Auburn Justice Center. Courtesy photo

Auburn Justice Center. Courtesy photo

Council weighs updates for Auburn’s aging facilities


Perhaps that the kindest thing one could say about Auburn’s public works maintenance and operations facility on C Street Southwest and, across town, its parks maintenance and operations facility.

Portable buildings scattered about, not enough shop and warehouse space, and limited covered space to keep all that motorized and spendy stuff in good working order.

But the problems of Auburn’s aging facilities don’t stop there.

At the Auburn Justice Center on East Main Street, command staff, investigators, the records team and patrol officers are short on desk and office space, and the police armory, evidence storage, locker rooms, and the courtrooms, which process more than 100,000 cases annually, are likewise inadequate.

“For police and court, the justice center is just too small, and it’s not able to accommodate growth,” Beth Batchelder, a consultant working for Seattle-based Makers Architecture and Urban Design, told the Auburn City Council on Dec. 14.

The occasion was a follow-up to what the city had commissioned the firm to do last year — that is, to determine whether existing city-owned buildings are meeting today’s needs, and if so, could they continue to handle added demand as the city’s population and associated city resources increase.

Makers Principal Julie Bassuk and Batchelder joined Matt Larson, a senior project engineer for the city of Auburn, in presenting the council with draft recommendations, alternatives and cost estimates, all important given the city’s well known financial issues.

The consultants had expected to present their recommendations to city leaders this summer, but COVID-19 and all the social unrest that followed in the wake of the deaths of George Floyd and other Black people at the hands of police forced them to delay their report.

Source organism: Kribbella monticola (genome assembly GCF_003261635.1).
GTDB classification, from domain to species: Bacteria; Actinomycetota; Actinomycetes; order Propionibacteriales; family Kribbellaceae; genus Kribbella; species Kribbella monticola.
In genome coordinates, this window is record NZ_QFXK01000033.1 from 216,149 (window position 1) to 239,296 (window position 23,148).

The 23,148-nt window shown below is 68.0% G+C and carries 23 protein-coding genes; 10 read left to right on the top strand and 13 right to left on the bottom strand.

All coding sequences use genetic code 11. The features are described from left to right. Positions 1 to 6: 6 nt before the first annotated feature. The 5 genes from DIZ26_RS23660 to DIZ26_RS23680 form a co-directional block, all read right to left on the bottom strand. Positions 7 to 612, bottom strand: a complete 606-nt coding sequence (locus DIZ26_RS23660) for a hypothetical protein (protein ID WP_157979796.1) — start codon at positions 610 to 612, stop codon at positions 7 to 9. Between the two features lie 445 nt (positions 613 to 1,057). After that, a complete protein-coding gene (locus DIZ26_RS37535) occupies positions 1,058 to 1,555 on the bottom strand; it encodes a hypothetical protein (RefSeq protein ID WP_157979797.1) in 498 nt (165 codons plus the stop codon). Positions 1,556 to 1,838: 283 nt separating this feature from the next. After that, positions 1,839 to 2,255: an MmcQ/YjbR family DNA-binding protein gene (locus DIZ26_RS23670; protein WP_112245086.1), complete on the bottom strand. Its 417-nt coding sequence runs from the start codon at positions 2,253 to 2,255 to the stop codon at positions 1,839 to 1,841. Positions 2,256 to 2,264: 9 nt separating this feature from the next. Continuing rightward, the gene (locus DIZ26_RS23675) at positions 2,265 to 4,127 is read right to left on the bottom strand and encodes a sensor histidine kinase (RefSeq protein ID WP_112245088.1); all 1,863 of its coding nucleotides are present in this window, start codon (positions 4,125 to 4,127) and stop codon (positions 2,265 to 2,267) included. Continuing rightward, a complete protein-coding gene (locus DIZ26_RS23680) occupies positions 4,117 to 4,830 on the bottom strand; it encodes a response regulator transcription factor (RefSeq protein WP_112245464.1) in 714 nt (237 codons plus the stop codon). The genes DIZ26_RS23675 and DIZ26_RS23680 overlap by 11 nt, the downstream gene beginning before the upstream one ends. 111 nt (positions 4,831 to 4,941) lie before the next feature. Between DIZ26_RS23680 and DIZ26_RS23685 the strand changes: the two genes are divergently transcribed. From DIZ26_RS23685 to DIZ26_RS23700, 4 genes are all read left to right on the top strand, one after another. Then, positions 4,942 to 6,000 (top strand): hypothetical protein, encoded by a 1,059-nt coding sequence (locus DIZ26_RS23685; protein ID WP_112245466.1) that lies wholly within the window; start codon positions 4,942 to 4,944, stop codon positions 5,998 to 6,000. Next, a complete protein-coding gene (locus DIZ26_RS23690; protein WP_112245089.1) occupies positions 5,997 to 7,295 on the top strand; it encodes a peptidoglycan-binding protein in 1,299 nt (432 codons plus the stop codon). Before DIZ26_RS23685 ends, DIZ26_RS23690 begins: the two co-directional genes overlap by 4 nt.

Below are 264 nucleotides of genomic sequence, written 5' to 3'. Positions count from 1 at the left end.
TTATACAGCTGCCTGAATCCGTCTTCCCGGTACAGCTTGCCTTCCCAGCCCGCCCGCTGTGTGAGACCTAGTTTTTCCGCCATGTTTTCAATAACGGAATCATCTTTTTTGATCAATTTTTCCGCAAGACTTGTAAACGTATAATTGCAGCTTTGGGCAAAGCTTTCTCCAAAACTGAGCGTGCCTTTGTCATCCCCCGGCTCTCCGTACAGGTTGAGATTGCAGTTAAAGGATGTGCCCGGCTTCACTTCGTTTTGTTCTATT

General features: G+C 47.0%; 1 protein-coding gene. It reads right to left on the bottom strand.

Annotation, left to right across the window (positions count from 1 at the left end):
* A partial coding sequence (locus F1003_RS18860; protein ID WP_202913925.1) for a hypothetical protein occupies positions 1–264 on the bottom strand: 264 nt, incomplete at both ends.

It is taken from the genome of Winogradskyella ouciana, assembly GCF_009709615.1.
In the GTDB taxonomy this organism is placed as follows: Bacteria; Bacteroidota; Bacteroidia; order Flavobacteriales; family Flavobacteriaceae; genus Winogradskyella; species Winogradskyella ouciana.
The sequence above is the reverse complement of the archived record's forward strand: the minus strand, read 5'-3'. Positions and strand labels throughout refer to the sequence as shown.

The plan should be finalized by March 2021, Bassuk said.

Here are the major findings presented Dec. 14.


• Merely renovating the police station is not a 50-year solution

• The draft recommends construction of a future site near Les Gove Park, or in the downtown, and construction of an evidence facility there

• In the short term, the draft recommends renovating the ground floor as a gym mat training facility, renovating the third floor of the Justice Center as an office, and minor renovation of Justice Center lockers, at a cost of $9 million in 2024 dollars.

• In the long term, the draft recommends constructing a main police headquarters on a purchased site for an estimated $65 million.

• Funding source would be bonds

Maintenance and operations

• Leverage existing properties to support public works and parks M&O

• Parks M&O needs to be on the northeast end of the city to support parks as they develop, among them the future park proposed for the Jacobsen Tree Farm property on Lea Hill.

• Develop parks satellites at Game Farm Park and Jacobsen Tree Farm as funds become available.

• The draft recommends transferring of a deed restriction on the property

• In the long term, the draft plan calls for developing the former ball field to the south to meet future needs.

• Estimated price, $142 million

Parks Maintenance and Operations

• At Game Farm Park, add crew space, remodel shop and storage, cost estimate $2.3 million in 2024 dollars.

• At Jacobsen Tree Farm, add M&O satellite per Phase 2 master plan, replace ball field from GSA Park, estimated cost $3.7 million in 2024 dollars

• GSA Park: relocate greenhouse and bulk bins to access 15th Street Southwest, add storage and renovate crew space, cost included in M&O estimate.

• Funding source: bonds, general fund, utility impact fees, equipment rental funds.


• Less pressing than police and M&O needs

• Improve space use and complete city hall condition assessment to target investments extend service life

• Invest as needed at City Hall and City Hall Annex, revisit in 15 years.

The master plan process began in July 2019 with a focus on maintenance and operations facilities for public works, parks and Justice Center, which houses the Auburn Police Department and King County District Court – areas where an existing need can already be seen.

The needs assessment included interviews with staff regarding facility issues and challenges, industry-best practices and the anticipated impacts of the city’s projected growth. Site tours were also conducted to assess the condition and function of the facilities.

Using a projected 20 percent growth rate based on similar growth estimates from the city’s comprehensive plan, the study found that some facilities would be operating with as much as a 67 percent deficiency of space by 2023, and that the public works facility, in particular, was already facing a 60 percent shortfall in needed square footage.

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